If you submit multiple applications before your claim for disability benefits is eventually approved, the Social Security Administration (SSA) might use a prior application date to determine how much back pay you'll receive.
Using a prior application date can significantly increase the amount of back due benefits you're awarded. But before the SSA will use a date from an earlier application, the agency must reopen your previous claim.
Social Security doesn't reopen prior applications on its own. If you want to reopen an old claim in order to get more back pay, you'll need to ask the agency when you file a new claim.
Whether the SSA will reopen your prior application depends on the following factors:
Social Security can reopen a prior application for SSDI or SSI for any reason within 12 months of a final decision by Disability Determination Services or an Administrative Law Judge. Reopening is at the agency's discretion, and they can deny your request.
Social Security can reopen claims older than 12 months if the agency finds there is "good cause" to do so. Good cause exists when:
The maximum amount of time that Social Security can go back to reopen a prior application due to good cause depends on the type of disability benefit the application was for:
Social Security can reopen an SSDI or SSI claim at any time if the agency suspects that the decision was the result of fraud or misrepresentation (for example, your doctor falsified records).
For more information, see our article on reopening a Social Security disability claim.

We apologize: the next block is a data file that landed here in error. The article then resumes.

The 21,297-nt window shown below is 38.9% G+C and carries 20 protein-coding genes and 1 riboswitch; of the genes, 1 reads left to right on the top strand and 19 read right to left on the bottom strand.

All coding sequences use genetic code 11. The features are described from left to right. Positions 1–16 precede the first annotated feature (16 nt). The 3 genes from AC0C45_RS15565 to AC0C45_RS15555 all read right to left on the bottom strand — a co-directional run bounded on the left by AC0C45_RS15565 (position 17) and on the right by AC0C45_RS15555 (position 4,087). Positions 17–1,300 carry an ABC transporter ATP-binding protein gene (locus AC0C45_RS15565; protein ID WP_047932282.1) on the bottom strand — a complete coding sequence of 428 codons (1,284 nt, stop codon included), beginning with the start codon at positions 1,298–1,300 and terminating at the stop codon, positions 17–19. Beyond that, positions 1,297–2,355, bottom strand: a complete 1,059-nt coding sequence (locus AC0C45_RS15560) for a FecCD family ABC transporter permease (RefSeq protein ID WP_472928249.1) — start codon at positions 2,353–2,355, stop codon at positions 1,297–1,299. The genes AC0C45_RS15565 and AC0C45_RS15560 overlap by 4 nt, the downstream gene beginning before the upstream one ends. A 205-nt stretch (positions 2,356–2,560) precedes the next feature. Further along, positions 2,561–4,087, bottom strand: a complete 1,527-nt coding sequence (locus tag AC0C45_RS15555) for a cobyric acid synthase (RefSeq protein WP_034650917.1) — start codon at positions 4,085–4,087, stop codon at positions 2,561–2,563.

If Social Security agrees to reopen your previous application and you're ultimately awarded disability benefits, the agency will calculate your back pay based on the protective filing date of your prior claim.
The protective filing date is the date that you first let the SSA know that you intended to file for benefits. For example, if you start your disability application online on January 1, 2023 but you complete and submit it on February 15, 2023, your protective filing date will be January 1, 2023.
Protective filing dates work slightly differently depending on whether you file for SSDI or SSI.
The past due amounts can become quite substantial if you're successful in reopening your prior application, as they can reflect years of back pay.
Social Security calculates your back payments based on the type of disability benefit you receive. Generally, your back pay is the monthly amount of your benefit times the number of months the agency determines that you've been disabled.
In either case, the SSA can't pay you benefits from before you became disabled. For more information, see our articles on Social Security disability back pay and how disability back payments are calculated.
Convincing Social Security that you meet the agency's requirements for reopening an earlier claim can be difficult, but well worth the effort. Doing so successfully almost always requires the help of an experienced disability attorney or representative.
Updated February 3, 2023